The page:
Grow silverbeet

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Sue Linn expounds the virtues of a great kiwi standby.

In at least one respect I was a weird child - I loved silverbeet. I would quietly devour my pile of dark green leaves (smothered in butter) while my siblings were cajoled with tales of Popeye the Sailor Man, who was struck with superhuman strength whenever he ate his greens. Actually I doubt Popeye was ever a very believable advocate. His vegetable of choice was spinach in a can! Proof, if ever a five-year-old needed it, that anything good for you must taste disgusting!

Spinach of course is far from disgusting when served at its best (raw or stir-fried just enough to wilt). I eat it often, but I prefer silverbeet for two important reasons; I prefer its milder taste plus it’s an easy, all- season crop.

So convenient

When it’s five minutes till dinnertime and there are no fresh veges in the fridge, there is always silverbeet a few footsteps from the kitchen. This is one vege I never buy from the supermarket.
I do buy it from the garden centre however. Regularly. If I was more organised I might grow it all from seed, but for now it is easy to pick up a punnet. A six-pack of Silverbeet ‘Ironman’, ‘Perpetual Spinach’, ‘Bright Lights’ or ‘Rainbow Chard’ is quite often what I choose for that extra punnet to meet the multiple purchase price that most garden centres offer on seedlings. If there’s no room for a row, I pop them in singly, wherever there’s a gap.

Even if you don’t have a dedicated vege plot, you can grow silverbeet among flowers or in a pot. The vivid pink, red, yellow or orange stems of the ‘Rainbow’ selections are as colourful as any flower.

Easy to grow

It’s hard to go wrong with silverbeet. To be sure you never run out, sow or plant in spring and again in autumn. A silver beet ‘seed’ is actually a cluster of tiny seeds. Seedlings may be left as clusters or thinned to the strongest seedlings.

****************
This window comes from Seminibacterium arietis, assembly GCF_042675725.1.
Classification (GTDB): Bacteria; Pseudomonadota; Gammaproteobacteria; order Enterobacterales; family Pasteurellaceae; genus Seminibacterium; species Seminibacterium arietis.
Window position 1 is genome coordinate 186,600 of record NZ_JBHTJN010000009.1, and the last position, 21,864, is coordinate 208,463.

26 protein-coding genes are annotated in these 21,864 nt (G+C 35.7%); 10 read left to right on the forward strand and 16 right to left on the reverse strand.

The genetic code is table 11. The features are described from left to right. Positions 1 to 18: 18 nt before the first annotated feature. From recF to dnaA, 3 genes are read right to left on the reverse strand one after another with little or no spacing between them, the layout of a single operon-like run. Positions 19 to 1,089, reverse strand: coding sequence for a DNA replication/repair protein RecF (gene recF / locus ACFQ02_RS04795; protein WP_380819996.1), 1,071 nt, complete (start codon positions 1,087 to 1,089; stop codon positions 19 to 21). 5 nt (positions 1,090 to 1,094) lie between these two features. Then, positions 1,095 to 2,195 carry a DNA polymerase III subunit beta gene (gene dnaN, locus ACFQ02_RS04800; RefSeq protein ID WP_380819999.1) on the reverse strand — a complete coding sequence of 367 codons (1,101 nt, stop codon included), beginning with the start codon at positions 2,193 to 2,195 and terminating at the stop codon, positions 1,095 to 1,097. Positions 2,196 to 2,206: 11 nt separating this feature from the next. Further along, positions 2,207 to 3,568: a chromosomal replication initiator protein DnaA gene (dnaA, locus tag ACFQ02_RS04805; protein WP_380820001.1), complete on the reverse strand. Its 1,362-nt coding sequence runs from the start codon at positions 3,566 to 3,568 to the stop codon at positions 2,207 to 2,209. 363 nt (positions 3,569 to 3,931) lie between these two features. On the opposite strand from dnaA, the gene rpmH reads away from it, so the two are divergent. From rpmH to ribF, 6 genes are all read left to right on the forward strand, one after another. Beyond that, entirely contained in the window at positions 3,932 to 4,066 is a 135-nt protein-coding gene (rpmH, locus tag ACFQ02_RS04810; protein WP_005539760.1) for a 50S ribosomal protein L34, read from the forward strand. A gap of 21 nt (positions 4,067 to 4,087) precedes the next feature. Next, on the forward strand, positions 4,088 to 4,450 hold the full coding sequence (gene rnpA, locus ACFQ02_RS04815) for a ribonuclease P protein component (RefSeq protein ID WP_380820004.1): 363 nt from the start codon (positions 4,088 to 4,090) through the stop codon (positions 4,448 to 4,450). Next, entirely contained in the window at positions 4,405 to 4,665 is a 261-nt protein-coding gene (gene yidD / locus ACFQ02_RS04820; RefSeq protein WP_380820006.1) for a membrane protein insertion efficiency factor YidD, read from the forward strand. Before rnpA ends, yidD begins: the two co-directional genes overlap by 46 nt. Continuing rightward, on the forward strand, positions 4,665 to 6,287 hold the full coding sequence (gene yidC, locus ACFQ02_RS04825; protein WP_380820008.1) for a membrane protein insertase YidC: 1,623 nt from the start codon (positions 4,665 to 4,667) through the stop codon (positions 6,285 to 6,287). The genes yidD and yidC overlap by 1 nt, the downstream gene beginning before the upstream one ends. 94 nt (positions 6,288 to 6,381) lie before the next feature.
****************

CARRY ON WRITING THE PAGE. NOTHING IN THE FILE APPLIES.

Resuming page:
For continuous lush green growth, prepare a well-drained soil with plenty of compost and allow your plants plenty of room. New leaves are produced on the inside of the plant as you harvest the outer ones. Silverbeet plants may run to seed if they are allowed to dry out, so keep them well watered, especially if growing them in pots.

Protect young seedlings from slugs and snails. Otherwise pest and disease problems are few, although I find I have to cover my young plants with net to stop the birds, who seem as partial to this vege as I am. Caterpillars are also occasional culprits.

Fungal spots sometimes show up on older silverbeet leaves, especially in warm wet weather. You may see orange rust spots or Cercospora leaf spots, which are light grey with brown margins and eventually fall out, causing ‘shot holes’. This is not usually a serious problem and the leaves are still edible, but you can minimise it by removing and destroying affected leaves.

Nutritional value

Silverbeet is a good source of magnesium, iron and potassium, as well as vitamins A and C, while low in calories (21 cal per 100g) and fat. Cook it quickly in as little water as possible to retain high levels of these nutrients.

What silverbeet likes best …

  • Deep, crumbly, well-drained soil. If drainage is a problem, grow it in raised beds or containers.
  • Water. Although silverbeet needs free draining soil it must be kept well watered, especially in summer.  Silverbeet leaves are 93% water!
  • Mulch to conserve soil moisture.
  • Full sun or part shade.
  • Nitrogen. Before planting, feed the soil with compost and well rotted animal manure (e.g. sheep pellets) or blood and bone. A green crop dug into the soil in spring is another excellent source of nitrogen.
  • A kiwi winter. Silverbeet is a coastal plant, which thrives in a wide range of climates, but it does especially well in cool, frost-free conditions. Warm humid conditions can favour fungal leaf spots, while hard frost may damage the leaves.


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